Iranian president: Differences remain on nuclear deal
Rowhani's remarks came ahead of a Nov. 24 deadline in talks
Iran's president said disagreements remain between his country and world powers on the details of a final deal aimed at preventing Iran from developing nuclear weapons, as Iranian dissidents accused his government on Wednesday of secretly moving its most sensitive research facilities to hide them from the West.
President Hassan Rowhani's remarks came ahead of a Nov. 24 deadline in talks aimed at preventing Iran from making an atomic weapon in exchange for easing economic sanctions. Failure to conclude the deal could mean that the whole negotiating process, years in the making, falls apart.
Iran's assessment that only details separate the two sides is optimistic. The talks are stuck over the size and output of Iran's uranium enrichment program, a possible pathway to nuclear arms. Iran denies it wants nuclear weapons, insisting that its nuclear program is for peaceful purposes, such as power generation.
Rowhani told Iranian lawmakers Tuesday night that Iran and the six-nation group have agreed to let Iran maintain its enrichment program, keep its heavy water reactor in the city of Arak and operate its underground enrichment facility at Fordo.
"The only differences (that remain) are about details and quantity," Iranian state TV quoted Rowhani as saying, without elaborating.
But Iranian dissidents accused the government of moving nuclear weapons research to a new location in Tehran "in recent months" to escape detention.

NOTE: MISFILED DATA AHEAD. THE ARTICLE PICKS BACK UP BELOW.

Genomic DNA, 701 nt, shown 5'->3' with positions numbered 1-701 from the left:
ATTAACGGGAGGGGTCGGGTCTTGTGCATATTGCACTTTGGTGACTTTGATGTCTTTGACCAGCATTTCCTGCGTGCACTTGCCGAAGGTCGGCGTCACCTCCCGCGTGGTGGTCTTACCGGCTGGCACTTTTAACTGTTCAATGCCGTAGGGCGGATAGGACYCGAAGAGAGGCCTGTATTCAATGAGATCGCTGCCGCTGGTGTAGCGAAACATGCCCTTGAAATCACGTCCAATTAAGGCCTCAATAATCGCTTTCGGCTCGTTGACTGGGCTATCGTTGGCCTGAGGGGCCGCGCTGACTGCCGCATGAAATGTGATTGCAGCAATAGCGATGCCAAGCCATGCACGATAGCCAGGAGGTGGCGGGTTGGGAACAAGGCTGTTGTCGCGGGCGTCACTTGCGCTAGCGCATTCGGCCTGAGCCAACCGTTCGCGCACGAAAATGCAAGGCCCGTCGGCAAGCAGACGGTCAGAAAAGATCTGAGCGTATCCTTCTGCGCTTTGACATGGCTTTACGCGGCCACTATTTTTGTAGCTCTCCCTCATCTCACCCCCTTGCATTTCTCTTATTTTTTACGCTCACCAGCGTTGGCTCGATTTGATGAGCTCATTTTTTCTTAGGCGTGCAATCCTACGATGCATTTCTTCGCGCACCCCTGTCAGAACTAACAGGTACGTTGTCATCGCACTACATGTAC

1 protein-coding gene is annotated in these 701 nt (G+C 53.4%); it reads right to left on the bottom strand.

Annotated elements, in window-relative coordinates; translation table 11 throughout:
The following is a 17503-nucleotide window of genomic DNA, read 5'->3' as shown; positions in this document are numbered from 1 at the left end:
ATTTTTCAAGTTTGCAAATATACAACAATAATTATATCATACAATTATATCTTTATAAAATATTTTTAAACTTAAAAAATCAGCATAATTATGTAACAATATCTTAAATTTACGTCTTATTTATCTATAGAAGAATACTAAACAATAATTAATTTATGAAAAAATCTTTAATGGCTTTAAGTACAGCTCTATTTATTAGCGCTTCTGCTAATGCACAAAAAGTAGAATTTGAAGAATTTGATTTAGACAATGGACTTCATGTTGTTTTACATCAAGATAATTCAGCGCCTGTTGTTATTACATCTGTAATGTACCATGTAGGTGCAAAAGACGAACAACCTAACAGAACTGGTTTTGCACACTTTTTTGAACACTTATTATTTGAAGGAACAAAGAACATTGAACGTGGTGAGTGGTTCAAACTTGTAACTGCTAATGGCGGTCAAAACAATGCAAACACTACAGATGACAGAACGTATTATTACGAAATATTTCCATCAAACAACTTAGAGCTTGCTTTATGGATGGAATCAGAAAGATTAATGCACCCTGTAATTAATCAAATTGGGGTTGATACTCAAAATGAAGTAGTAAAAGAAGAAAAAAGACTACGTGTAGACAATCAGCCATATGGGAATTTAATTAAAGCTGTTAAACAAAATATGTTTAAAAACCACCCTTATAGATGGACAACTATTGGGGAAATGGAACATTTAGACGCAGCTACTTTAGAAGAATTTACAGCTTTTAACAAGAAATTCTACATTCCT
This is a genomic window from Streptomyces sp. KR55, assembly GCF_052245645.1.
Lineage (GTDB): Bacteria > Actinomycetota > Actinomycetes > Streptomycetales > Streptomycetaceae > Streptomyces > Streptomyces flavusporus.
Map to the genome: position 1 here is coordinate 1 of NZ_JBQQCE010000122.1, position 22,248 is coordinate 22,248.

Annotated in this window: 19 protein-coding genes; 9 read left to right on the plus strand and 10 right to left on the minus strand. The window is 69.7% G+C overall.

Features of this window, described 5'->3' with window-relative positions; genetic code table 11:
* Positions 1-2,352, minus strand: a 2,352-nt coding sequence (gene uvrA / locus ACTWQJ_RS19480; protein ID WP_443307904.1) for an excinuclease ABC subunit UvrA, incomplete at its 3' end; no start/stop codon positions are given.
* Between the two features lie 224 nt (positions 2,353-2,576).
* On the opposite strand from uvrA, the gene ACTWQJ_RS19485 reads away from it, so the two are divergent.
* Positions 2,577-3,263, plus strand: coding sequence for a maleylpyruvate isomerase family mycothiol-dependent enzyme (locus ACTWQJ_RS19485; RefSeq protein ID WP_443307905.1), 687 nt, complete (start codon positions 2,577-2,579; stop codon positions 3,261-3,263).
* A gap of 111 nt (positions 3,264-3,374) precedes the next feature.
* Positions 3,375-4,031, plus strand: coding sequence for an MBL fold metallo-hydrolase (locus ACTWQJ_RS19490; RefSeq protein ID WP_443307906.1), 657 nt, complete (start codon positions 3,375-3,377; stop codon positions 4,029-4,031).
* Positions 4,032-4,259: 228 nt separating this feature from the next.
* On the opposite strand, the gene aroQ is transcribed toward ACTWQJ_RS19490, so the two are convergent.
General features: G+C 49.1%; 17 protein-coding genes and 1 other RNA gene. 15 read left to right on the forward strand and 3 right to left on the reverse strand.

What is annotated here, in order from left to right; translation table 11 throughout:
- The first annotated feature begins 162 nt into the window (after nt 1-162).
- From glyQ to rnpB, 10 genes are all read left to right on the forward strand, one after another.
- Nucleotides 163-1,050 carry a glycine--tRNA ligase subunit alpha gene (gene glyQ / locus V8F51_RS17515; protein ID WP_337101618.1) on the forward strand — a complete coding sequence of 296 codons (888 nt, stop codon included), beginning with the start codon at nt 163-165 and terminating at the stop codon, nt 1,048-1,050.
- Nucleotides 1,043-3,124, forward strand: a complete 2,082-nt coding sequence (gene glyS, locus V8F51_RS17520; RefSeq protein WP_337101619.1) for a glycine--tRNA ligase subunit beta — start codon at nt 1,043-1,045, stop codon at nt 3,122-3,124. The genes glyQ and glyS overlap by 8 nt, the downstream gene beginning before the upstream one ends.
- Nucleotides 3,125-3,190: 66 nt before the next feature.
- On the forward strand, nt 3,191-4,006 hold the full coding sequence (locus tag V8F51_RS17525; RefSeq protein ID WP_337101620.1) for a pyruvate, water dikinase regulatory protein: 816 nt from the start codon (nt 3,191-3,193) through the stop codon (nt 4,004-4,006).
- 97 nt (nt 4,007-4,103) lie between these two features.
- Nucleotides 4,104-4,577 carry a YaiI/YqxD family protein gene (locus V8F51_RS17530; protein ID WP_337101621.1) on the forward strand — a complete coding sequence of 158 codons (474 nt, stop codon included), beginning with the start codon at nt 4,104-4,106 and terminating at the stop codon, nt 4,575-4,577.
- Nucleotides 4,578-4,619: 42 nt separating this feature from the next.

The Mujahedin-e Khalk, which has been fighting to overthrow the Islamic Republic since shortly after the 1979 revolution that toppled a pro-Western monarchy, cited unnamed Iranian government sources and provided no evidence. An official from a country critical of Iran's nuclear program, who spoke only on condition of anonymity because he is not authorized to speak on the record about intelligence matters, said the information jibes with his country's intelligence.
The dissidents said the research is being carried out by Iran's Organization of Defensive Innovation and Research. The United States has placed sanctions on that agency, which is says is "primarily responsible for research in the field of nuclear weapons."
Iran had no immediate comment. Its mission to the U.N. nuclear agency said nobody was available to provide reaction.
The talks resume next week in Vienna, with U.S. Secretary of State John Kerry, European Union negotiator Catherine Ashton and Iranian Foreign Minister Mohammad Javad Zarif. Britain, China, France, Germany and Russia join soon after in another round of talks.
The West is reluctant to agree to a deal that would leave Iran on the threshold of developing nuclear weapons. Iran has invested billions in its nuclear infrastructure and says it won't dismantle a program of energy production that it considers its inherent right.